|Publication number||US4681471 A|
|Application number||US 06/636,080|
|Publication date||21 Jul 1987|
|Filing date||31 Jul 1984|
|Priority date||3 Aug 1983|
|Also published as||EP0151632A1, EP0151632A4, WO1985000782A1|
|Publication number||06636080, 636080, US 4681471 A, US 4681471A, US-A-4681471, US4681471 A, US4681471A|
|Inventors||Leon Hayduchok, Leopold Strauss|
|Original Assignee||All-Mark Corporation, Inc.|
|Export Citation||BiBTeX, EndNote, RefMan|
|Patent Citations (24), Referenced by (54), Classifications (22), Legal Events (10)|
|External Links: USPTO, USPTO Assignment, Espacenet|
This application is a continuation-in-part of application Ser. No. 519,921, filed Aug. 3, 1983, now abandoned.
This invention relates in general to a kit of colored marking devices in combination with means for eradicating the marks of said devices, stamps, and stamp pads.
It is conventional to sell marking devices in sets for use by artists and children for coloring purposes, which sets comprise a plurality of different colors of the rainbow.
A problem which arises, particularly with children, and even with adults working with colored pens or markers, and stamps used with colored stamp pads, is that the colored markings or stamp imprints tend to be made in areas where they are not intended, such as on surrounding walls or furniture, or even clothing. It then becomes necessary to apply an eradicating agent to clean off the unintended markings. One eradicating agent may operate successfully to remove certain colors, but not others. Furthermore, in applying such an eradicator to remove unintended marks from furniture, clothing or the like, they may leave stains or remove the color from the fabric. Also, many types of mark eradicators and inks are of forms which should not be available to children. It has been found that erasable ball-point ink can be removed with an ordinary eraser while fresh but eventually becomes permanently attached to the writing surface. We have also found that the colors of erasable ball-point ink tend to be subdued.
Accordingly, it is the principal object of the present invention to provide a set of colored pens or colored fluid dispensers of brilliant rainbow colors so designed that mismarks in the different colors of the kit can be uniformly removed at any point in time without leaving stains or removing the color from the underlying base material or fabric on which they chance to have been made. Another object is to provide such a set of coloring dispensers and eradicating means which are substantially non-toxic in the context of their use. An additional object of the invention is to provide decorator stamps for use with multicolored stamp pads which provide colored imprints which can easily be removed, or which can make imprints by removing the ink in a colored background.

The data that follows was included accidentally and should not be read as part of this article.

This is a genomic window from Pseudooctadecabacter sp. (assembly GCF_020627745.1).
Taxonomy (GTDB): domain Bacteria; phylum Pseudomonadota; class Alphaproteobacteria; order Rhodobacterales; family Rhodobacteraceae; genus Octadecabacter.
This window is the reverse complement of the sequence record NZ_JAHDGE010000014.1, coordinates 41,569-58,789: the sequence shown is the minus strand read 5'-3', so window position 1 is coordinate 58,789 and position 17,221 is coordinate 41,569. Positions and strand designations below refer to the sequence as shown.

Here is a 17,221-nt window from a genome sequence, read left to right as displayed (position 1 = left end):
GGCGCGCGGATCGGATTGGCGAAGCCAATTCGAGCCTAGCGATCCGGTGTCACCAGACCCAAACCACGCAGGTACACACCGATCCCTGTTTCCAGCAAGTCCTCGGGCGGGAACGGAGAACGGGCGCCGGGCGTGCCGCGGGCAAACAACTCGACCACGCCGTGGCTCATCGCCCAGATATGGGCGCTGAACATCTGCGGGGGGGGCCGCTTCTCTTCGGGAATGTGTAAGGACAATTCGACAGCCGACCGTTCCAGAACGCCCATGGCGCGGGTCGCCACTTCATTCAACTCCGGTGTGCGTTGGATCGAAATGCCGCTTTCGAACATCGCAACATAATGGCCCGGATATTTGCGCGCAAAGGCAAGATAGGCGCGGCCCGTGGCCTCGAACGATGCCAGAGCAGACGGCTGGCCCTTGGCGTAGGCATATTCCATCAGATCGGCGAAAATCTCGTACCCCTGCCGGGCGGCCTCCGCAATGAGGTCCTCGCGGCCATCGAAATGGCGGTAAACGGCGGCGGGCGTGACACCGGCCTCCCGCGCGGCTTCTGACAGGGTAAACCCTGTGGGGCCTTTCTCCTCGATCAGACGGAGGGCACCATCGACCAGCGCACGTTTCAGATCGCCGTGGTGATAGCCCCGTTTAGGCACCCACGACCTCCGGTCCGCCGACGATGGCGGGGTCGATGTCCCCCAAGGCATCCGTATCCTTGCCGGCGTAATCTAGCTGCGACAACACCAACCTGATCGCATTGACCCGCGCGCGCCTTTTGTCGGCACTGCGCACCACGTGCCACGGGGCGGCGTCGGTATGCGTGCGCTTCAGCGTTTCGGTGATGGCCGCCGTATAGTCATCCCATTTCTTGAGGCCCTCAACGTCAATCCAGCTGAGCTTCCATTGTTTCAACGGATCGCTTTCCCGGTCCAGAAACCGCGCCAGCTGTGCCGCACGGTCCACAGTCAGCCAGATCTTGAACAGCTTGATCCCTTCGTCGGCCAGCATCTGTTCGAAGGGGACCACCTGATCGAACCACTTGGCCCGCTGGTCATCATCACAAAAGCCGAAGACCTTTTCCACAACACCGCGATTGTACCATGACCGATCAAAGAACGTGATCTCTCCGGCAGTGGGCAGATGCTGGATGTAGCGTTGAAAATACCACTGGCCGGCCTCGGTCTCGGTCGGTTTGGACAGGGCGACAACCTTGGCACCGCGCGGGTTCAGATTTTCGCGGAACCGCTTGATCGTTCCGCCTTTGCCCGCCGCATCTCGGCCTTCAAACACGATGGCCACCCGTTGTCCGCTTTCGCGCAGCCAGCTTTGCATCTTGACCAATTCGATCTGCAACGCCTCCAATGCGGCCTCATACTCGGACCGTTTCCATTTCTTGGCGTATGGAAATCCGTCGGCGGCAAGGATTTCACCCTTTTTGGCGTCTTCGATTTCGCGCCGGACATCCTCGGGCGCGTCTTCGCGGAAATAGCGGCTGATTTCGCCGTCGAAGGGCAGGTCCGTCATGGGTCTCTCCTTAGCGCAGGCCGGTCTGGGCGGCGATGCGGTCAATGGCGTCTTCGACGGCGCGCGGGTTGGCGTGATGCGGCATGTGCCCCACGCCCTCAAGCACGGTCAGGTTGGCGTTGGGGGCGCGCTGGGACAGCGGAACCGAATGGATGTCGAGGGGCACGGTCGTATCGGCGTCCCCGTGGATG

These and other objects are attained in accordance with the present invention by combining in a kit comprising a plurality of pens or marking dispensers of water-based fluid of rainbow colors, together with a dispenser of a water-based eradicator. In accordance with the present invention, the latter contains an eradicating fluid which is chemically formulated to substantially uniformly neutralize and render substantially colorless the marks made by each of the multicolored dispensers of the kit without leaving stains or removing conventional dyes from the fabric or base material on which the marks have been made.
In a modified form, or, as a supplement to the kit of marking pens, the kit of the present invention may comprise individual color stamp pads of the same type of water-based fluids, together with a stamp pad of water-based eradicator fluid therefor, and a series of decorator stamps for use in connection with the stamp pads.
A particular feature of the present invention is that all of the coloring fluid and the eradicating fluid used in the marking dispensers or stamp pads contained in the kit are substantially non-toxic in the context of their use.
The kit in accordance with the present invention comprises an envelope of a flexible material, such as plastic, fabric, or paper having a large rectangular pocket containing a plurality of rainbow color water-based fluid dispensers or marking devices, and a smaller pocket containing a water-based eradicating fluid dispenser to be used for removing the marks made by the coloring fluid dispensers of the kit. Each of the coloring fluid dispensers and the eradicating fluid dispenser is formed of a rigid material, such as, plastic, or metal, in accordance with well-known practice, and includes a tubular body portion having a reservoir holding the fluid. The tubular body terminates at its lower end in a hollow frustoconical member which encloses a porous projecting applicator nib leading along its axis out from the reservoir.